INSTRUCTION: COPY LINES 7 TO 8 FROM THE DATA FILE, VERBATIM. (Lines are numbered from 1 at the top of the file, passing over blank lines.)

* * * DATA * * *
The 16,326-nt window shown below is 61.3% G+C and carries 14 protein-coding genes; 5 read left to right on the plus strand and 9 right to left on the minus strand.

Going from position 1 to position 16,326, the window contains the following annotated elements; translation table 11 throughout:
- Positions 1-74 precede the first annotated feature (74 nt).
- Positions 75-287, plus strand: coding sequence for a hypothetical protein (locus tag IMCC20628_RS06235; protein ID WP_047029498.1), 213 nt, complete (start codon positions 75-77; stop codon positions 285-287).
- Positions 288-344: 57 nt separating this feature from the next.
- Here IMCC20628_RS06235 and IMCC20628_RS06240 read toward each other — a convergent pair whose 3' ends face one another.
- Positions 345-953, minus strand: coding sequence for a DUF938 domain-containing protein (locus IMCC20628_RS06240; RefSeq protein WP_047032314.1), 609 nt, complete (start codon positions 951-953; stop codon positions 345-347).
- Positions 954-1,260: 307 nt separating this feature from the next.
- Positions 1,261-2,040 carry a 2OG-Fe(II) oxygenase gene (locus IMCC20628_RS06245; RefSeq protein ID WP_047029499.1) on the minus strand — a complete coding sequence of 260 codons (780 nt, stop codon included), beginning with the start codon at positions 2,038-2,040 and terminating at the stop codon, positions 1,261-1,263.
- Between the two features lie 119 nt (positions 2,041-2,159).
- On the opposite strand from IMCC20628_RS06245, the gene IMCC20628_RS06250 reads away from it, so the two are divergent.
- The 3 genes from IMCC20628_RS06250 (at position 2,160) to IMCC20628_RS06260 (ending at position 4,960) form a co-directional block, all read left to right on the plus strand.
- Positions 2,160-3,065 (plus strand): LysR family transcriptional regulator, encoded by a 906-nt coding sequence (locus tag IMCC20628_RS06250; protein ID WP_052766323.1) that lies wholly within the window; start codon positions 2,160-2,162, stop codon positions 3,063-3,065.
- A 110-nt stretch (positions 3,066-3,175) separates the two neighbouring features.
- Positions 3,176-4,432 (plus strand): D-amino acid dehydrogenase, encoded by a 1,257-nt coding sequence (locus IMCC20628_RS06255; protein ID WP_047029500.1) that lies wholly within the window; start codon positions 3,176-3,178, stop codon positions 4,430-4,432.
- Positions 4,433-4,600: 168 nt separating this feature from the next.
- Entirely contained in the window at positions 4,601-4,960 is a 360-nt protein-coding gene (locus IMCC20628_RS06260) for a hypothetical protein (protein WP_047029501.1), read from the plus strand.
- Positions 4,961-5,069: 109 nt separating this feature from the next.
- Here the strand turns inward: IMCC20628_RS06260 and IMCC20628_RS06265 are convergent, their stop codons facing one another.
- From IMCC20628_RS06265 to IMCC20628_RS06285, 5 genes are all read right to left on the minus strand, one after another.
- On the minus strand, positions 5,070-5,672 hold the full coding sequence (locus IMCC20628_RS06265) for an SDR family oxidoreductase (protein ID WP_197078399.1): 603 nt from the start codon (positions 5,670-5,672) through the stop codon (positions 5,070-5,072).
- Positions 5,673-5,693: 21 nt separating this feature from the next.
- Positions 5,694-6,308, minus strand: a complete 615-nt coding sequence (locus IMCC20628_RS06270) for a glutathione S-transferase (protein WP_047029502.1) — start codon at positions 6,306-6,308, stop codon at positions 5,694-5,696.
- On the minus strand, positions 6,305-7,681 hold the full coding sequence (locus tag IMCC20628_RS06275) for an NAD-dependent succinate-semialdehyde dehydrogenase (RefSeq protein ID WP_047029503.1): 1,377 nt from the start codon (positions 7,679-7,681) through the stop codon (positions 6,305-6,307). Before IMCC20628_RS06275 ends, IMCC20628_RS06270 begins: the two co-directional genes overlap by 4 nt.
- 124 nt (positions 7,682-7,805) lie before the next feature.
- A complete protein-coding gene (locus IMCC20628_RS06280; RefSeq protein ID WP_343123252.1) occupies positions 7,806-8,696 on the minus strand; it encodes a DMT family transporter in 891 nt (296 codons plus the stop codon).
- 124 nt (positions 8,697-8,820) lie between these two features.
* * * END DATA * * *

- Positions 345-953, minus strand: coding sequence for a DUF938 domain-containing protein (locus IMCC20628_RS06240; RefSeq protein WP_047032314.1), 609 nt, complete (start codon positions 951-953; stop codon positions 345-347).
- Positions 954-1,260: 307 nt separating this feature from the next.